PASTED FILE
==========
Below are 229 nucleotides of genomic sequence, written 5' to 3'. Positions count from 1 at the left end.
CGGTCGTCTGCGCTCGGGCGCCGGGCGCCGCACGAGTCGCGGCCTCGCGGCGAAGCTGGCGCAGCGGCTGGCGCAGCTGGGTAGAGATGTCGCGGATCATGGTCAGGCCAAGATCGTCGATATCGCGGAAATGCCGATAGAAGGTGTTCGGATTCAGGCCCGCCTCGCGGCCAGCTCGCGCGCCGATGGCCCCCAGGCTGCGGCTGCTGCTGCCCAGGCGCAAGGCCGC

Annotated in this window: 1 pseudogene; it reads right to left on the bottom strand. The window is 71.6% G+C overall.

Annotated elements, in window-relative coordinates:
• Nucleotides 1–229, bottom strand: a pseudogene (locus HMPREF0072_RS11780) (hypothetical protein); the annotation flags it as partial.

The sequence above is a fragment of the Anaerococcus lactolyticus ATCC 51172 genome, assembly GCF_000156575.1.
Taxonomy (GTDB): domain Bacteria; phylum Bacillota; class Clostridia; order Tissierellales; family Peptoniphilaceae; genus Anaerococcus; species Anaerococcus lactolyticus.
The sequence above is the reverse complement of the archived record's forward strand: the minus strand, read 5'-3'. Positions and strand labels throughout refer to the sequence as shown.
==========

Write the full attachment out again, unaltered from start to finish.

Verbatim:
Below are 229 nucleotides of genomic sequence, written 5' to 3'. Positions count from 1 at the left end.
CGGTCGTCTGCGCTCGGGCGCCGGGCGCCGCACGAGTCGCGGCCTCGCGGCGAAGCTGGCGCAGCGGCTGGCGCAGCTGGGTAGAGATGTCGCGGATCATGGTCAGGCCAAGATCGTCGATATCGCGGAAATGCCGATAGAAGGTGTTCGGATTCAGGCCCGCCTCGCGGCCAGCTCGCGCGCCGATGGCCCCCAGGCTGCGGCTGCTGCTGCCCAGGCGCAAGGCCGC

Annotated in this window: 1 pseudogene; it reads right to left on the bottom strand. The window is 71.6% G+C overall.

Annotated elements, in window-relative coordinates:
• Nucleotides 1–229, bottom strand: a pseudogene (locus HMPREF0072_RS11780) (hypothetical protein); the annotation flags it as partial.

The sequence above is a fragment of the Anaerococcus lactolyticus ATCC 51172 genome, assembly GCF_000156575.1.
Taxonomy (GTDB): domain Bacteria; phylum Bacillota; class Clostridia; order Tissierellales; family Peptoniphilaceae; genus Anaerococcus; species Anaerococcus lactolyticus.
The sequence above is the reverse complement of the archived record's forward strand: the minus strand, read 5'-3'. Positions and strand labels throughout refer to the sequence as shown.